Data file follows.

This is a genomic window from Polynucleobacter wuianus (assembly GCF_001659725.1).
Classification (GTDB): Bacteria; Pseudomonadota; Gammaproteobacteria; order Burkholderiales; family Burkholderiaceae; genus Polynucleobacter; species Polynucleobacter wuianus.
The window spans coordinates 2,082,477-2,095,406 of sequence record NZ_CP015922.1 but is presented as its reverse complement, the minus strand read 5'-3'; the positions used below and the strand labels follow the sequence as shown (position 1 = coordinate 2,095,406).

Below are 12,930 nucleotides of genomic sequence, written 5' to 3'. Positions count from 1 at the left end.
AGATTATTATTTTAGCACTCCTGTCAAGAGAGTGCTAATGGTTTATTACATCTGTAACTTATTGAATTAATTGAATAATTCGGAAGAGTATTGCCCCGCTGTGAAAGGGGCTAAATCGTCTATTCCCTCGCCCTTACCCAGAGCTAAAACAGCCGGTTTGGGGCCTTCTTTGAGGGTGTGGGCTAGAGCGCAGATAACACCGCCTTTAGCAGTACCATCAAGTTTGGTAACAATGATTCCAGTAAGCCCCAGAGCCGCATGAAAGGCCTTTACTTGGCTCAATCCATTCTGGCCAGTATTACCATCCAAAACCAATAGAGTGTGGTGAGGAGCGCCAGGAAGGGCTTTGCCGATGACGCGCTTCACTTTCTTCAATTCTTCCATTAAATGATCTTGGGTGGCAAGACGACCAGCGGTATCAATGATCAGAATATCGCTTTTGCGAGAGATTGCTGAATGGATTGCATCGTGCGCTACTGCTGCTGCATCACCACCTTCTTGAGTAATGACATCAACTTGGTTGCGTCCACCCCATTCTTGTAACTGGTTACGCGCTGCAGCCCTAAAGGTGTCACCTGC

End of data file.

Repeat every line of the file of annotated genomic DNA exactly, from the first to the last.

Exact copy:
This is a genomic window from Polynucleobacter wuianus (assembly GCF_001659725.1).
Classification (GTDB): Bacteria; Pseudomonadota; Gammaproteobacteria; order Burkholderiales; family Burkholderiaceae; genus Polynucleobacter; species Polynucleobacter wuianus.
The window spans coordinates 2,082,477-2,095,406 of sequence record NZ_CP015922.1 but is presented as its reverse complement, the minus strand read 5'-3'; the positions used below and the strand labels follow the sequence as shown (position 1 = coordinate 2,095,406).

Below are 12,930 nucleotides of genomic sequence, written 5' to 3'. Positions count from 1 at the left end.
AGATTATTATTTTAGCACTCCTGTCAAGAGAGTGCTAATGGTTTATTACATCTGTAACTTATTGAATTAATTGAATAATTCGGAAGAGTATTGCCCCGCTGTGAAAGGGGCTAAATCGTCTATTCCCTCGCCCTTACCCAGAGCTAAAACAGCCGGTTTGGGGCCTTCTTTGAGGGTGTGGGCTAGAGCGCAGATAACACCGCCTTTAGCAGTACCATCAAGTTTGGTAACAATGATTCCAGTAAGCCCCAGAGCCGCATGAAAGGCCTTTACTTGGCTCAATCCATTCTGGCCAGTATTACCATCCAAAACCAATAGAGTGTGGTGAGGAGCGCCAGGAAGGGCTTTGCCGATGACGCGCTTCACTTTCTTCAATTCTTCCATTAAATGATCTTGGGTGGCAAGACGACCAGCGGTATCAATGATCAGAATATCGCTTTTGCGAGAGATTGCTGAATGGATTGCATCGTGCGCTACTGCTGCTGCATCACCACCTTCTTGAGTAATGACATCAACTTGGTTGCGTCCACCCCATTCTTGTAACTGGTTACGCGCTGCAGCCCTAAAGGTGTCACCTGC